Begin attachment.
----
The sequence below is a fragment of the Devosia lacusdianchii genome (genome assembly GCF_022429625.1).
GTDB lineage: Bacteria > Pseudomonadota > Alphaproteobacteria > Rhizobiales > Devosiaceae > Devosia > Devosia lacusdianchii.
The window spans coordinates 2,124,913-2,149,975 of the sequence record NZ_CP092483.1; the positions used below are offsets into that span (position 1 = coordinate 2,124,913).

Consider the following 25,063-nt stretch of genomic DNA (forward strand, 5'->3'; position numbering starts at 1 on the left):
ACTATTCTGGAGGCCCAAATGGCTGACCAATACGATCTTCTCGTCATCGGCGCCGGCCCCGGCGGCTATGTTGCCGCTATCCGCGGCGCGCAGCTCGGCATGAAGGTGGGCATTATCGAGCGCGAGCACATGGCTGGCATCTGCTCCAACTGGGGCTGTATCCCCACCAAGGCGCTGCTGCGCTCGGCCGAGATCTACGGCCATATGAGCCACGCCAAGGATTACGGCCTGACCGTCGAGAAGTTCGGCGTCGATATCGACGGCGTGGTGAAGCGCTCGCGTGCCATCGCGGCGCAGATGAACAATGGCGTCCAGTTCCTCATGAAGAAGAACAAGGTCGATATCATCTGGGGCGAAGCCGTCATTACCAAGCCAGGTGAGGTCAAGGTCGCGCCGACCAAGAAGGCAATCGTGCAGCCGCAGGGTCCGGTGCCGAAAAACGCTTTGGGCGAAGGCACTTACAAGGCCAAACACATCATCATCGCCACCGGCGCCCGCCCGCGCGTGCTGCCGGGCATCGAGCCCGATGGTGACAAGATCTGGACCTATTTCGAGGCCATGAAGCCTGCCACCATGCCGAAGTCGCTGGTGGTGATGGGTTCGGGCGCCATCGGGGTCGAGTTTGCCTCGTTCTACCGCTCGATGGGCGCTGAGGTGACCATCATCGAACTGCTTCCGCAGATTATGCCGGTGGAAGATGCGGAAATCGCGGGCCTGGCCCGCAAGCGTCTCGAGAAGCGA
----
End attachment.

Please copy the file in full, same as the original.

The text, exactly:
The sequence below is a fragment of the Devosia lacusdianchii genome (genome assembly GCF_022429625.1).
GTDB lineage: Bacteria > Pseudomonadota > Alphaproteobacteria > Rhizobiales > Devosiaceae > Devosia > Devosia lacusdianchii.
The window spans coordinates 2,124,913-2,149,975 of the sequence record NZ_CP092483.1; the positions used below are offsets into that span (position 1 = coordinate 2,124,913).

Consider the following 25,063-nt stretch of genomic DNA (forward strand, 5'->3'; position numbering starts at 1 on the left):
ACTATTCTGGAGGCCCAAATGGCTGACCAATACGATCTTCTCGTCATCGGCGCCGGCCCCGGCGGCTATGTTGCCGCTATCCGCGGCGCGCAGCTCGGCATGAAGGTGGGCATTATCGAGCGCGAGCACATGGCTGGCATCTGCTCCAACTGGGGCTGTATCCCCACCAAGGCGCTGCTGCGCTCGGCCGAGATCTACGGCCATATGAGCCACGCCAAGGATTACGGCCTGACCGTCGAGAAGTTCGGCGTCGATATCGACGGCGTGGTGAAGCGCTCGCGTGCCATCGCGGCGCAGATGAACAATGGCGTCCAGTTCCTCATGAAGAAGAACAAGGTCGATATCATCTGGGGCGAAGCCGTCATTACCAAGCCAGGTGAGGTCAAGGTCGCGCCGACCAAGAAGGCAATCGTGCAGCCGCAGGGTCCGGTGCCGAAAAACGCTTTGGGCGAAGGCACTTACAAGGCCAAACACATCATCATCGCCACCGGCGCCCGCCCGCGCGTGCTGCCGGGCATCGAGCCCGATGGTGACAAGATCTGGACCTATTTCGAGGCCATGAAGCCTGCCACCATGCCGAAGTCGCTGGTGGTGATGGGTTCGGGCGCCATCGGGGTCGAGTTTGCCTCGTTCTACCGCTCGATGGGCGCTGAGGTGACCATCATCGAACTGCTTCCGCAGATTATGCCGGTGGAAGATGCGGAAATCGCGGGCCTGGCCCGCAAGCGTCTCGAGAAGCGA